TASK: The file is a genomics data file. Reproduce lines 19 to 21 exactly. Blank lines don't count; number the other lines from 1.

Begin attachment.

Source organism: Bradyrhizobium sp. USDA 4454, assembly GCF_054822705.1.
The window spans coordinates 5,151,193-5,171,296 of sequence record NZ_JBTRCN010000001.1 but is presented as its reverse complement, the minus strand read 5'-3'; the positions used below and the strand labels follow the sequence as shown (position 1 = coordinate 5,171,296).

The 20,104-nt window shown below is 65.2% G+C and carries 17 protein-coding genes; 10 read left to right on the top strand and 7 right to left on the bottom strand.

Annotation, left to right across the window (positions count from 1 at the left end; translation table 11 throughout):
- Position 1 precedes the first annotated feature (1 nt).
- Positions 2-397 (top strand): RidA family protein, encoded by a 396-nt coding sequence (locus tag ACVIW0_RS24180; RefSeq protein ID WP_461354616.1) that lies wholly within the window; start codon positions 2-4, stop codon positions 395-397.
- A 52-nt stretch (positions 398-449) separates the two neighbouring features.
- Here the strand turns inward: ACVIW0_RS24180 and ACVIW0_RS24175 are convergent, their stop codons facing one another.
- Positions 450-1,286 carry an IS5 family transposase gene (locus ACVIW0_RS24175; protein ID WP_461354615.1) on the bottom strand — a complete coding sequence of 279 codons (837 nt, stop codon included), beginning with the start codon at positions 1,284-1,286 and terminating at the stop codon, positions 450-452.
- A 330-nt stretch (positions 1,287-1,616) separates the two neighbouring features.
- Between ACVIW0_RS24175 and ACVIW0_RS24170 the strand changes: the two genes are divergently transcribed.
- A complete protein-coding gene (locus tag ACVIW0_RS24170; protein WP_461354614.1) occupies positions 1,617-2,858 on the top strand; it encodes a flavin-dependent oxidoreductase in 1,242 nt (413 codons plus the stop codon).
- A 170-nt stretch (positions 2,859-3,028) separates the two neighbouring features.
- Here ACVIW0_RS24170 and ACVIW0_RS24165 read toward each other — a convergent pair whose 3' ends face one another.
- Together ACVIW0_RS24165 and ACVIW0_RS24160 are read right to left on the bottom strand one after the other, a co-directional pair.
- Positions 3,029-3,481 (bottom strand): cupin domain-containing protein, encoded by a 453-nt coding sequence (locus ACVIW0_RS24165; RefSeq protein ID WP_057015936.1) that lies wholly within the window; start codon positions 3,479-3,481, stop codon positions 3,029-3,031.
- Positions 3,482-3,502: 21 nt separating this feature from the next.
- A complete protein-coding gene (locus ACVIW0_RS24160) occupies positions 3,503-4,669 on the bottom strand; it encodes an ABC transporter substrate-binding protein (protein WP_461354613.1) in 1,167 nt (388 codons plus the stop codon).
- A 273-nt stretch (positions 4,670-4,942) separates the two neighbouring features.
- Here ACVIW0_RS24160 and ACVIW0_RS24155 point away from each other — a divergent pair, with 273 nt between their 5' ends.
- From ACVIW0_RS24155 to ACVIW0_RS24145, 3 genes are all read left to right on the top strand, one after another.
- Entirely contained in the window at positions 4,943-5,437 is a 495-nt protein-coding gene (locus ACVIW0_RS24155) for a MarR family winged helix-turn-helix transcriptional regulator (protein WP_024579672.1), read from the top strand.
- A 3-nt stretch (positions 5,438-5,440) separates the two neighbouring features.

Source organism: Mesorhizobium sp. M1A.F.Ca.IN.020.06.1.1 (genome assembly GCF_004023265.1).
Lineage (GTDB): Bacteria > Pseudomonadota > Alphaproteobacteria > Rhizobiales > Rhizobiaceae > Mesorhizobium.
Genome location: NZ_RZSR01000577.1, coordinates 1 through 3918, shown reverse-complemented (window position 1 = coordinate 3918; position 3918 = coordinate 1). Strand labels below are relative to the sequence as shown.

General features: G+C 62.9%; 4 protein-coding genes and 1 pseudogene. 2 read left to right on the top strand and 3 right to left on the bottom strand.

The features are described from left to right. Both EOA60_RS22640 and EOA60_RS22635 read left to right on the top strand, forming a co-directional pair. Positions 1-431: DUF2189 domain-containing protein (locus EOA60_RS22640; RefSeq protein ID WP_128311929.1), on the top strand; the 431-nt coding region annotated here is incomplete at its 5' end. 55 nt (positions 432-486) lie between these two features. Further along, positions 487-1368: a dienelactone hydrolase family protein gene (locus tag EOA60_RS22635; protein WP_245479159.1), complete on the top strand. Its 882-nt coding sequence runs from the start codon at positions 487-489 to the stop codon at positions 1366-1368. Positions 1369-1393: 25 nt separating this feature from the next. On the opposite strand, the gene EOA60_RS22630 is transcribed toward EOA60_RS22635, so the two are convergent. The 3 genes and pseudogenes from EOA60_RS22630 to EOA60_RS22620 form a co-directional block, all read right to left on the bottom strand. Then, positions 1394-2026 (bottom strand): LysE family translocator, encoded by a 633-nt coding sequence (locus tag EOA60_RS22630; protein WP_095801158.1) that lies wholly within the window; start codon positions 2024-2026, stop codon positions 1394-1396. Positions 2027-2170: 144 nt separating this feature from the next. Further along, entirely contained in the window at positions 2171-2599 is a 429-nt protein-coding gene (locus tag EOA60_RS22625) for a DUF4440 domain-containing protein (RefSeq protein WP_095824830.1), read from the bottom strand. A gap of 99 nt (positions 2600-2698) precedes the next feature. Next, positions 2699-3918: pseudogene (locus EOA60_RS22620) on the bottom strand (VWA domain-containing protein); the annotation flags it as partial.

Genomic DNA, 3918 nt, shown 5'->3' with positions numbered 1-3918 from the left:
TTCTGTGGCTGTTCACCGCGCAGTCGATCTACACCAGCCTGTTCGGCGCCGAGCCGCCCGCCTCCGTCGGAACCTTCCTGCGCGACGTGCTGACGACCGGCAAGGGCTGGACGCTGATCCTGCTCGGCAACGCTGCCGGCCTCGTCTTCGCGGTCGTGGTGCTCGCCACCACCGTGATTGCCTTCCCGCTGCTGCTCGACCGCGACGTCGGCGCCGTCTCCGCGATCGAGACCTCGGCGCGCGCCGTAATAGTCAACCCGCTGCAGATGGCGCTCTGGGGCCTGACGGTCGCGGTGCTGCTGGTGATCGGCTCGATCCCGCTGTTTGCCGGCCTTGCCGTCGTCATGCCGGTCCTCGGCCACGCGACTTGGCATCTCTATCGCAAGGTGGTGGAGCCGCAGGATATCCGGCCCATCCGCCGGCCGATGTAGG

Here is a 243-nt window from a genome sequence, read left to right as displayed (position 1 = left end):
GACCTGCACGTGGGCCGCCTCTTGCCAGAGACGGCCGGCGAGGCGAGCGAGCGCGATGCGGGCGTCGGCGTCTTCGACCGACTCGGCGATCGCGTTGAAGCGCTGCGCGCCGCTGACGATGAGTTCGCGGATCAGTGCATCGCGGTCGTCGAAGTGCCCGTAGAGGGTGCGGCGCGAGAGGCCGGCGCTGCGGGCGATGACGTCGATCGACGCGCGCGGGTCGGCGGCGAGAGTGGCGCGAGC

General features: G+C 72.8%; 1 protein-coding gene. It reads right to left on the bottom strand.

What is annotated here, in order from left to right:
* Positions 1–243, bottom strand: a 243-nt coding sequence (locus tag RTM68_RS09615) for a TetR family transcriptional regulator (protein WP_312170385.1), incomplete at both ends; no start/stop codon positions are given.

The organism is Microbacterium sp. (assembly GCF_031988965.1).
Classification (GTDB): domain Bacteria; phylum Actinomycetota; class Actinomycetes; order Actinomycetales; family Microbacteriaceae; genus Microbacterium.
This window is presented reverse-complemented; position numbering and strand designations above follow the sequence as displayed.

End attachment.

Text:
- A 273-nt stretch (positions 4,670-4,942) separates the two neighbouring features.
- Here ACVIW0_RS24160 and ACVIW0_RS24155 point away from each other — a divergent pair, with 273 nt between their 5' ends.
- From ACVIW0_RS24155 to ACVIW0_RS24145, 3 genes are all read left to right on the top strand, one after another.